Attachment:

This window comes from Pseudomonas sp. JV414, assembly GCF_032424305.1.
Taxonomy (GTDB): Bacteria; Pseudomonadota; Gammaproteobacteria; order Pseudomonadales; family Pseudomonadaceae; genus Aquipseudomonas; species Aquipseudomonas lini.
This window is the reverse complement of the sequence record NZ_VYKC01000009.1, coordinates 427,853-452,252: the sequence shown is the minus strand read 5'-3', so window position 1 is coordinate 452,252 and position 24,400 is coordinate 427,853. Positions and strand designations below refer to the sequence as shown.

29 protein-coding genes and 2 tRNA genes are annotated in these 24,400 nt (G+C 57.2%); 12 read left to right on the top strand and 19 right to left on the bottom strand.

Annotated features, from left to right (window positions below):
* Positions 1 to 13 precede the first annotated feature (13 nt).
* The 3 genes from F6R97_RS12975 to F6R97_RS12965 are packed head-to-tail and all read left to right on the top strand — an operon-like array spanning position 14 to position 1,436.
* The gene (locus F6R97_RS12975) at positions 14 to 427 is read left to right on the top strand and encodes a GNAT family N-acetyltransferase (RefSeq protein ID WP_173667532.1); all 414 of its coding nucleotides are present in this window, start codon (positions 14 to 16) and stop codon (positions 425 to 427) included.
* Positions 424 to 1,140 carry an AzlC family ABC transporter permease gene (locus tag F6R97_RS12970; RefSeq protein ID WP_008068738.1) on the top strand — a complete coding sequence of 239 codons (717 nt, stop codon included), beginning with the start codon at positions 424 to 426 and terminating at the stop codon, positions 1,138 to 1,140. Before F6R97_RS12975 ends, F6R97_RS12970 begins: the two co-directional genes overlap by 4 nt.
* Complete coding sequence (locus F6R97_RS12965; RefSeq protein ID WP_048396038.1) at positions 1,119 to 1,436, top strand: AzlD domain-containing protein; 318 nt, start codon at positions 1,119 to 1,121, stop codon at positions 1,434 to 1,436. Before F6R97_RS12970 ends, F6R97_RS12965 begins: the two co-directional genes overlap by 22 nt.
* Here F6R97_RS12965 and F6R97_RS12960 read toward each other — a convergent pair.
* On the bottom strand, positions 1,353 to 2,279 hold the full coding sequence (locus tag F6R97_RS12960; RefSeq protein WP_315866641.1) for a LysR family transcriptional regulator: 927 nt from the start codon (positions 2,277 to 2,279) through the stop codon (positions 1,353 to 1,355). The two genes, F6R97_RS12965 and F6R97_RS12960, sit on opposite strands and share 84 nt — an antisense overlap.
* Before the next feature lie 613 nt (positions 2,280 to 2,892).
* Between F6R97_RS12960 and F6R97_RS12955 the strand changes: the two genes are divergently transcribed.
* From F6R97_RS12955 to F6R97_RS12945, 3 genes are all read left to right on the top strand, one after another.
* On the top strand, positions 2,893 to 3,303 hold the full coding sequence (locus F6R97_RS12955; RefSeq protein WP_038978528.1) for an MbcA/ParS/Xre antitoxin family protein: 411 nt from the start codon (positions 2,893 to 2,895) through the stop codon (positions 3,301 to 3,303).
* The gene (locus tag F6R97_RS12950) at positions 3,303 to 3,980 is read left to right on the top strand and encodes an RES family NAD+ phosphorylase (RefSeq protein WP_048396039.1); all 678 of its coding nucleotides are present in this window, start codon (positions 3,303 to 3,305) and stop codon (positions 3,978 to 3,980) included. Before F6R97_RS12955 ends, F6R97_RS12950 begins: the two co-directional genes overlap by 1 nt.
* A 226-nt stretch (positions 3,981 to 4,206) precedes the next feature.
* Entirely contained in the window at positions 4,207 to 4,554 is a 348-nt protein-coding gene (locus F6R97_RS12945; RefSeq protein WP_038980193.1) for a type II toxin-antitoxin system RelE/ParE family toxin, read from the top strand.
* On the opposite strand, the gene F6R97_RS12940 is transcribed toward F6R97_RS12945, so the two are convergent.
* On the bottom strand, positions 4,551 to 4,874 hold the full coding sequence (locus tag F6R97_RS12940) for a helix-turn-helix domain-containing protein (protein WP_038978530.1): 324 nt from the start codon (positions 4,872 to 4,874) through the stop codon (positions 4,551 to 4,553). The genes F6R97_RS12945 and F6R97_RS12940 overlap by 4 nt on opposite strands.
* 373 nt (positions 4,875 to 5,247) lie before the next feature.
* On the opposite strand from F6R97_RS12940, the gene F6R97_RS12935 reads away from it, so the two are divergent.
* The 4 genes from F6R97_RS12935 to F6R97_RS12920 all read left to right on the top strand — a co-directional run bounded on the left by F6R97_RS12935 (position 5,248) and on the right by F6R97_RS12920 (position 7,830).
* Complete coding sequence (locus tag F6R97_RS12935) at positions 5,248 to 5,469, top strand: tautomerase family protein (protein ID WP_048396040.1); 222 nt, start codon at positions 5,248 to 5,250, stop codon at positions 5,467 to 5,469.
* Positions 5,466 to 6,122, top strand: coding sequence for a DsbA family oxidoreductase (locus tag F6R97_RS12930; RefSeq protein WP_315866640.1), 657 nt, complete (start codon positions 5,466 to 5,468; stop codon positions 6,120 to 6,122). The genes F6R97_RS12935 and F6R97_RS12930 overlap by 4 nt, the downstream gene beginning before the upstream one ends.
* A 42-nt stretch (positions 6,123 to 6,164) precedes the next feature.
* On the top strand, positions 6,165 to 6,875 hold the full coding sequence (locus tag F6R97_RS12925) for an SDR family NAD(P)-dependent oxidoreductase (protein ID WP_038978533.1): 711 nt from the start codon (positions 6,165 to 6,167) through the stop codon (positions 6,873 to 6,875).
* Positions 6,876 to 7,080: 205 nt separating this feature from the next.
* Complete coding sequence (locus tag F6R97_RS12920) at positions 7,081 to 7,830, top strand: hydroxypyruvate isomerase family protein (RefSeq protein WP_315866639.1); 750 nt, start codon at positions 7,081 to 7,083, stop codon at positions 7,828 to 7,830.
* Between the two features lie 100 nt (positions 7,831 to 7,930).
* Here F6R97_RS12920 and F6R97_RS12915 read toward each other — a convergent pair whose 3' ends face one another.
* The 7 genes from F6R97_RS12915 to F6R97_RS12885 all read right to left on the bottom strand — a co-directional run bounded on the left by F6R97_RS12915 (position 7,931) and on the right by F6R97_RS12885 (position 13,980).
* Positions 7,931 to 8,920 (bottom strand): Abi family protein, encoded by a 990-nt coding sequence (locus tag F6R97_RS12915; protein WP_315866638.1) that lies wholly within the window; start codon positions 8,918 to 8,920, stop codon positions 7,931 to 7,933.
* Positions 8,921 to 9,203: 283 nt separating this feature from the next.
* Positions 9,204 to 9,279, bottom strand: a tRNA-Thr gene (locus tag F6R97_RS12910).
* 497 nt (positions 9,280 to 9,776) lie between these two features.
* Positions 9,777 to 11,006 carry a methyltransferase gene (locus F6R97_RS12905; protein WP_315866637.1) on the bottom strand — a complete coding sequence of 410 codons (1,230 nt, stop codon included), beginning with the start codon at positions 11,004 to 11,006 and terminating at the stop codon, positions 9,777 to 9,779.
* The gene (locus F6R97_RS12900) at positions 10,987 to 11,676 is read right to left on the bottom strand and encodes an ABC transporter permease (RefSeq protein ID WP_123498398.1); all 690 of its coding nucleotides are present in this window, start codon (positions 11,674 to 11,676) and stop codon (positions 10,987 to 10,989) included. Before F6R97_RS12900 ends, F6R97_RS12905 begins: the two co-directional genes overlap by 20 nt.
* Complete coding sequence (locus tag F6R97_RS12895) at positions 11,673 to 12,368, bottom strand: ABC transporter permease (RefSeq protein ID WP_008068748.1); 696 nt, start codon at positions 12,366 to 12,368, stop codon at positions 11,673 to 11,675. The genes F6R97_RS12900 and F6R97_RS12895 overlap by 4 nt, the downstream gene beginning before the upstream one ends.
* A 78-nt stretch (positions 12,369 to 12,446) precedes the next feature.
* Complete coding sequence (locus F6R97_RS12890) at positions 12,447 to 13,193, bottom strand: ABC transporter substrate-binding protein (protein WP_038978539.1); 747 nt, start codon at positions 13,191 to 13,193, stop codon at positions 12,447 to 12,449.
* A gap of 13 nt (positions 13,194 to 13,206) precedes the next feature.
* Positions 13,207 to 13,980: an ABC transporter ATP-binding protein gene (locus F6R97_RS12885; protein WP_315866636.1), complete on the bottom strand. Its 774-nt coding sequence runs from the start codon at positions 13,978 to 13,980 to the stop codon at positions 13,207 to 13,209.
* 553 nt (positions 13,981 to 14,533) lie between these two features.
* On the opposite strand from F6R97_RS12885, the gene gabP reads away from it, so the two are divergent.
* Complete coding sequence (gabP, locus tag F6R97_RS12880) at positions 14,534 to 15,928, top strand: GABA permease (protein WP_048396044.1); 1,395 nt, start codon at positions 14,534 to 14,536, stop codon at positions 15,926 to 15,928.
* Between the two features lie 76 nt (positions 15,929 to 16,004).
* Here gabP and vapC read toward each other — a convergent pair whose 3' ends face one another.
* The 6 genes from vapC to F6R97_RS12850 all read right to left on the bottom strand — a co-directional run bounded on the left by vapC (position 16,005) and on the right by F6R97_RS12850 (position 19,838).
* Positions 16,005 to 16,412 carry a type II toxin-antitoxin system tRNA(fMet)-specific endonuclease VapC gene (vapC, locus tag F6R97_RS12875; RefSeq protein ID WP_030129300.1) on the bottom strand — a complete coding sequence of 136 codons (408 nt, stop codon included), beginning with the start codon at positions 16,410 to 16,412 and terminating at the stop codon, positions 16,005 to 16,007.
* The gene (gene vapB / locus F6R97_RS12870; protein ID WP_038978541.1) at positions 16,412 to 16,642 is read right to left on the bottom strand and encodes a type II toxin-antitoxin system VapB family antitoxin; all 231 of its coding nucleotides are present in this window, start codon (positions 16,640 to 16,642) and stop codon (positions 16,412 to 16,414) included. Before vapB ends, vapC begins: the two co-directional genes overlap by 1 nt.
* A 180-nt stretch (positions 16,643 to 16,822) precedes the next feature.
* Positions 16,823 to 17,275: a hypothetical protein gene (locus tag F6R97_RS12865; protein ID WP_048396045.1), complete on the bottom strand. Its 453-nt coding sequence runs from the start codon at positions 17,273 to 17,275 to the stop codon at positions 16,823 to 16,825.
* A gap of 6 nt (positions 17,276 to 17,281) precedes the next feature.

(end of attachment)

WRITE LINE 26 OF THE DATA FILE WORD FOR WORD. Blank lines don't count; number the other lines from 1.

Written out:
* Positions 5,466 to 6,122, top strand: coding sequence for a DsbA family oxidoreductase (locus tag F6R97_RS12930; RefSeq protein WP_315866640.1), 657 nt, complete (start codon positions 5,466 to 5,468; stop codon positions 6,120 to 6,122). The genes F6R97_RS12935 and F6R97_RS12930 overlap by 4 nt, the downstream gene beginning before the upstream one ends.